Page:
The motorway will run from the Bloomfield interchange, on the South Ring Road, joining up with a new interchange at Shannon Park, near Carrigaline, before bypassing Shanbally.
It will also bypass Ringaskiddy village and link directly with the eastern side of the Port of Cork’s container terminal.
NRA project manager Tony Mullane said it is hoped to publish a motorway order for the 12km route and an environmental impact statement by March.
“That will then be followed by a Bord Pleanála oral hearing and all going according to plan it could start construction in 2017,” said Mr Mullane.
“It would take about two years to complete.”
He said while there was no government funding in place, he was hopeful that such funds will be forthcoming “because the road is of such strategic national importance”.
More than 26,000 vehicles use the current N28 daily, many of them HGVs.
No major expansion of industrial output in the Ringaskiddy area can take place without a major upgrade of roads leading out of it. Mr Mullane said a planned €90m upgrade of the Jack Lynch Tunnel/ Dunkettle interchange would have to be completed before the Ringaskiddy motorway is opened.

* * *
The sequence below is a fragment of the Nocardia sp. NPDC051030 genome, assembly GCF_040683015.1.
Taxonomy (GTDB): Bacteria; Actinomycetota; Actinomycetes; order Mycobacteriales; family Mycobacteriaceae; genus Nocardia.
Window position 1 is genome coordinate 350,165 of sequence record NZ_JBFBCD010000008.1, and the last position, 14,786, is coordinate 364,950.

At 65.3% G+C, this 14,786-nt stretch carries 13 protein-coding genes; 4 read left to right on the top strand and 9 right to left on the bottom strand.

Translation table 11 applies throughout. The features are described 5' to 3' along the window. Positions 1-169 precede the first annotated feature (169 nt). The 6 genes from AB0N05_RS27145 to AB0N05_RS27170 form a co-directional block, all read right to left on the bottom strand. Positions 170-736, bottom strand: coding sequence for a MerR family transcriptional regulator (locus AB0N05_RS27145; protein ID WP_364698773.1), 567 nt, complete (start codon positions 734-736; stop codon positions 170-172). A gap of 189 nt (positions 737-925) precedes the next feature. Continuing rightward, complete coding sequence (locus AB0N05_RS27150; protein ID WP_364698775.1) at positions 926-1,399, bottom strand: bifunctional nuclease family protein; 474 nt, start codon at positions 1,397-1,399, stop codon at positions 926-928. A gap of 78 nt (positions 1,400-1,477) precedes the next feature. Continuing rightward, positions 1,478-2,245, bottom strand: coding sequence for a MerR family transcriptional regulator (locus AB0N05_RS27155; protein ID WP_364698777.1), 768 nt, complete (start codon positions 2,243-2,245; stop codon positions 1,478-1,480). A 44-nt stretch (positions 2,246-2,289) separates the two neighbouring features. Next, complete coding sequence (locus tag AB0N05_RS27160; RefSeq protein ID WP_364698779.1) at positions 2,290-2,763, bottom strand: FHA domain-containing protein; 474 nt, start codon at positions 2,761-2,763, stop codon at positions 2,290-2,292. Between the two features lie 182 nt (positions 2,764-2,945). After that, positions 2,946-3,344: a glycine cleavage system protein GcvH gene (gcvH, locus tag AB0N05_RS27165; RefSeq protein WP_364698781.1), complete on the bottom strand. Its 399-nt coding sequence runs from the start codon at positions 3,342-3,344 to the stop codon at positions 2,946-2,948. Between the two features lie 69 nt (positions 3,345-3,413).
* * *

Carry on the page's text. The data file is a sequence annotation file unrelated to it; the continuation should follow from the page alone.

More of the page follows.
“We have already got planning permission for the tunnel interchange, which is the busiest junction outside of Dublin and that’s also of strategic national importance,” said Mr Mullane.
Plans for the Cork- Ringaskiddy motorway were put on hold in 2009, but last year then Minister for Transport Leo Varadkar ordered the NRA to progress the project, as he also saw its importance to the economy.
The Port of Cork has welcomed news of the preferred route selection, which was announced at Carrigaline Court Hotel yesterday. At a Bord Pleanála oral hearing last September on the port’s plans for an €80m extension of its Ringaskiddy terminal, NRA officials were unable to give any timeline for the motorway project.
Port of Cork chief executive Brendan Keating said he is hopeful his company will shortly get the green light from Bord Pleanála for the three-phase development. The board has already indicated that two of the planned phases — constructing two new piers of 300m and 200m — can go ahead before the motorway is opened. This is because the Port of Cork has indicated it will restrict hauliers to bringing and removing containers to off-peak hours only.
However, the port will not be able to extend its deepwater berth at its bulk terminal until the motorway is open.
“We welcome the publication of this report as it will provide appropriate hinterland connectivity,” said Mr Keating.
“The existing N28 is grossly inadequate and presents serious safety concerns given the huge volume of traffic using it on a daily basis,” said Fianna Fáil councillor Seamus McGrath said.